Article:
Monday, July 07, 2008

AlHayat source: US not opposed to a memo of understanding setting out a withdrawal schedule

Elaborating on Prime Minister Maliki's remarks yesterday to the effect his government is negotiating what will be either an "evacuation of the American forces" or a "withdrawal schedule", and not a "strategic agreement", AlHayat cites a "prominent political source" who says the scheduled-withdrawal concept (via a "Memorandum of Understanding") in fact has met with the approval of the American side, for two reasons: (1) They don't like the risk of an abrupt change of policy under a putative Democratic administration, so this will be a smoothing mechanism; and (2) They aren't keen on the idea of a battle between Bush and Congress in the final months of his administration. The source put it this way:
A prominent political source told AlHayat yesterday that the specifics of a withdrawal-schedule have been under study for a month already, in the absence of any American objection. And the source indicated that "The American side is taking into account domestic developments in the light of statements by the Democratic presidential candidate Barak Obama indicating his intention of accelerating the withdrawal of the forces if he is successful in reaching the White House."

The source said the scenarios of withdrawal of forces will be linked to the powers of (meaning the rights accorded to) the American forces," and he stressed: "The complete temporal horizon has not yet been defined." He explained: "The withdrawal of rights (of the American forces) will be done in stages, linked to the withdrawal of the military units". However, he also stressed that "the question of exit of Iraq from Chapter 7 is something that our country will perhaps be dealing with on its own".
Here the reporter interpolates something from USA Today that said there could be substantial troop drawdowns next year no matter who is president. Then continuing:
The Iraqi source also stressed: "The withdrawal schedule, in addition to being an Iraqi requirement, is also a requirement of the American side". He explained that the present American administration is not prepared to see any dramatic alteration in the direction of American policies in the Middle East, and for that reason it is anticipating the possibility of a Democratic administration after the elections, via a Memorandum of Understanding". He added that the reluctance to sign a Status of Forces Agreement has to do not only with Iraqi objections, but also with the fear that Congress might insist on [its right to] ratification, and not be content with presidential ratification, whereas a Memorandum of Understanding would not require getting into a battle with the legislators in the last months of the Bush administration.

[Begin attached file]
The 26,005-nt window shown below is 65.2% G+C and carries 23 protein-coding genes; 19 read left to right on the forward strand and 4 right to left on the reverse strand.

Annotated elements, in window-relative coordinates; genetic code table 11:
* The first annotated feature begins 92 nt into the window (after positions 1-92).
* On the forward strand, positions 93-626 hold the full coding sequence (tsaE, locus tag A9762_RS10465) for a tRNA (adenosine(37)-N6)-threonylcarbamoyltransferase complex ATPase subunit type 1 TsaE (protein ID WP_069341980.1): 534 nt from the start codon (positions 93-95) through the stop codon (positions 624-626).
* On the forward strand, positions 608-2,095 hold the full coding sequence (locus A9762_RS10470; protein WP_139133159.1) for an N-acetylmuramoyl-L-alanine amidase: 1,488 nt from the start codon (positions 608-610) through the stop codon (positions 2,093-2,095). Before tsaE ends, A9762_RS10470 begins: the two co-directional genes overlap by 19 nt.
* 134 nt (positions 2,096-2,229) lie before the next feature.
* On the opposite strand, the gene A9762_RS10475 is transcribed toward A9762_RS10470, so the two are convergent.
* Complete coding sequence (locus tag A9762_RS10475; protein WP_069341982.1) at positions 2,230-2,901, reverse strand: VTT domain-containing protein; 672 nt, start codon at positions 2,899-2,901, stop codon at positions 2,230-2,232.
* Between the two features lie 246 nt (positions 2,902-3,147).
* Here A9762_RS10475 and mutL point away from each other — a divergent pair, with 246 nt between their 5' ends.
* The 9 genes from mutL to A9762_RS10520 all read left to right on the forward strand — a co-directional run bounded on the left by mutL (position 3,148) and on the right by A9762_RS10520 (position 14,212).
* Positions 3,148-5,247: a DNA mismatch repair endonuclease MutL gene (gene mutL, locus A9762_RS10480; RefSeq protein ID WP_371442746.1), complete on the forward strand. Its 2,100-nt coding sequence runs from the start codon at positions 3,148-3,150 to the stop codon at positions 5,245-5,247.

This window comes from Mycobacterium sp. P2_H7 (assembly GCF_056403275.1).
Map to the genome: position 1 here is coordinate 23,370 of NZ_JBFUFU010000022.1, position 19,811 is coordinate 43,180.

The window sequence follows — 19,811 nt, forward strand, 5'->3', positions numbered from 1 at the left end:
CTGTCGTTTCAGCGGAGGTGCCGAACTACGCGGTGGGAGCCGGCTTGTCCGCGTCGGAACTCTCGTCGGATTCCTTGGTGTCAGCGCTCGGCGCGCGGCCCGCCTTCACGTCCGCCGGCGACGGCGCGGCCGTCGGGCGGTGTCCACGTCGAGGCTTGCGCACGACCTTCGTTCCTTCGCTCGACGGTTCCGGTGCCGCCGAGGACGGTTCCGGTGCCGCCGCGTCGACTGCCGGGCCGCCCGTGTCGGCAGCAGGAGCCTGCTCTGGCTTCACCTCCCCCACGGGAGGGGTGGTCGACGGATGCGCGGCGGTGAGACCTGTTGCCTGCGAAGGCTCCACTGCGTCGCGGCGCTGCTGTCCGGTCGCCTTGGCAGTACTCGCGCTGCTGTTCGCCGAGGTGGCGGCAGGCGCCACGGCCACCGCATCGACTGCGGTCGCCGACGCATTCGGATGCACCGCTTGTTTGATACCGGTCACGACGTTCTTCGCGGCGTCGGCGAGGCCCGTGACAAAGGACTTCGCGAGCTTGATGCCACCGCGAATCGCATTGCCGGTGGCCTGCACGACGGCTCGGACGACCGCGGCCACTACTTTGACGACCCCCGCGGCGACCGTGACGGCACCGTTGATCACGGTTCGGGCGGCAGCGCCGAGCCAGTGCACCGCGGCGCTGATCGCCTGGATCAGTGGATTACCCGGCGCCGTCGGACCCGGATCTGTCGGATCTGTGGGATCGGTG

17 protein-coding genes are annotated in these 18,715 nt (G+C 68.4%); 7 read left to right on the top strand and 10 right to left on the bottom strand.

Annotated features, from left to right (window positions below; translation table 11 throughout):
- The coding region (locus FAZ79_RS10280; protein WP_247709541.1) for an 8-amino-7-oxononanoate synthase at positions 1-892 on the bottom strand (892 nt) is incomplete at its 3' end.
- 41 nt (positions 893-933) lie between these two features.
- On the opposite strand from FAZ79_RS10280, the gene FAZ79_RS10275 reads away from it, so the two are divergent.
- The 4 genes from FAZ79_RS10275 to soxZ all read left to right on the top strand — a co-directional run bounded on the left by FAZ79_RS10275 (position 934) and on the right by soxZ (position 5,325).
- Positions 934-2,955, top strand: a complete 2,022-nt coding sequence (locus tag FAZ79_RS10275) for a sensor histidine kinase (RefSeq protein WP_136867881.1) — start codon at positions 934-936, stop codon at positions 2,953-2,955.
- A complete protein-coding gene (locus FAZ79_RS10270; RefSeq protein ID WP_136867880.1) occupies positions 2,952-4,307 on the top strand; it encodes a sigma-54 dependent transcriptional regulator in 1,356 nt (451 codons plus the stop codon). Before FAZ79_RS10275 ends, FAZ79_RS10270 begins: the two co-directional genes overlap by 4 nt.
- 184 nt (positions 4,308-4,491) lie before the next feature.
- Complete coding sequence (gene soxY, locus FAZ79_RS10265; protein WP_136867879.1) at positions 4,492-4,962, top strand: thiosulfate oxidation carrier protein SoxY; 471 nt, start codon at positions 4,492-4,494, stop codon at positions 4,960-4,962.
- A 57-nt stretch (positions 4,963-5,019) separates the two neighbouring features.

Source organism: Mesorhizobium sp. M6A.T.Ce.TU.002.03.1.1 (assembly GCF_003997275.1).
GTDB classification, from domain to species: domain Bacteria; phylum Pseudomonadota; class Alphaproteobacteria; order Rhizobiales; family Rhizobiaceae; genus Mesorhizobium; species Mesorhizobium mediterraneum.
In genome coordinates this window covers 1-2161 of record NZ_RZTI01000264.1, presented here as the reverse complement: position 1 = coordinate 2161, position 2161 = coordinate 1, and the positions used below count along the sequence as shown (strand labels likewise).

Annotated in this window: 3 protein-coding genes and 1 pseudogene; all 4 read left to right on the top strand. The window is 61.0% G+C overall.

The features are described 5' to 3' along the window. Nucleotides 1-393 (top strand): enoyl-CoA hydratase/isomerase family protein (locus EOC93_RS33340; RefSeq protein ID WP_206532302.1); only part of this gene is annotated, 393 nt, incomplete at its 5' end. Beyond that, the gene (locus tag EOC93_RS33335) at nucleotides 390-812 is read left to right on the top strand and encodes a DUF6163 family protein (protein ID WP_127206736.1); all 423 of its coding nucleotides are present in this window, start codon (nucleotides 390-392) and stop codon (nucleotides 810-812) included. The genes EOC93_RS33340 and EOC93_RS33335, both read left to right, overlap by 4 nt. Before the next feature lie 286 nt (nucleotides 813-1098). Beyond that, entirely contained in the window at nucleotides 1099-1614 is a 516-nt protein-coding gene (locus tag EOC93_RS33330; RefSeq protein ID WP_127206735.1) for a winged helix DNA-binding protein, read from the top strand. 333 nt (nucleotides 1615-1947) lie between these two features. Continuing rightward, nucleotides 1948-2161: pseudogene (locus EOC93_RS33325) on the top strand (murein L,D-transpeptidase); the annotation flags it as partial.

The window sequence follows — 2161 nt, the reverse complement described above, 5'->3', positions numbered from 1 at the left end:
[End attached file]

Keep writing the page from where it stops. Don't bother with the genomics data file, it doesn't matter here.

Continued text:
The editorialist at AlQuds alArabi this morning scoffs at the idea (responding to Maliki's statements, obviously not to the AlHayat piece which also appears this morning). In his amusing way, he points out that Maliki appears to have forgotten one important fact: His country is not sovereign but is occupied miltarily by 170,000 American troops. And America didn't spend $60 billion and have 4000 killed and another 30,000 injured
so that Mister Maliki or anyone else can come to them and dictate to them a schedule of withdrawal that is contrary to their plans in Iraq and in the region as a whole. Maliki could accomplish that in only one way: If he were to lead a movement of liberation and wage a serious war against the occupation, inflicting on them enough losses so that withdrawal would then be at the top of their agenda. But that isn't the case, and in fact Maliki relies completely for his existence and the continuance of his government on the protection of the American forces, and he would perhaps not survive in his position for a single day if these forces were to withdraw.
The editorialist notes it didn't take the Pentagon any more than 24 hours after Maliki's statement to put out a statement saying any drawdowns would depend on conditions on the ground, clearly meaning, the editorialist says that it is the Americans who will decide this, not the Maliki administration.


Blogger annie said...


7:57 PM  
Anonymous Michel said...

AlQuds alArabi puts it beautifully right. Al Maliki's posturing, whilst fascinating and novel in that he puts IT on the table, is probably nothing but image and posture. I take it you agree, Badger??!! ;-)


1:30 PM  
Blogger badger said...

I report, you decide

--Badger, fair and balanced

2:07 PM  
Blogger JSN said...

I disagree with the alQuds alArabi perspective here.

I don't think even Cheney(Bush) could blow off an Iraqi Parliament + Presidential vote, legally passed, to remove U.S. troops.

Bush has the "out" of saying "Iraq is now strong enough and the situation secured enough, thanks to our Brilliant, Glorious Surge(tm)(R), that they no longer need the Great American Liberation Force. America has succeeded."

5:59 PM  
Anonymous Lysander said...

Having put down or otherwise silenced/co-opted the Sunni insurgency, the useful roll for the U.S. has passed. Now, likely with coordination from Iran, Maliki will lay out the political ground work for any future Shiite led insurgency...if it is needed.

I don't think this is just bluster on Maliki's part. There is too much public pressure and probably too much from Iran at this point.

The U.S. will probably try to cut individual deals with various parliamentarians to prevent any request from being made. But once made, I don't see the U.S. ignoring it. Just like they held elections when Sistani pressed the matter. They will lobby for the greatest possible influence but if faced with another war, a major recession at home and an angry public are likely to say "fuck it" and get out.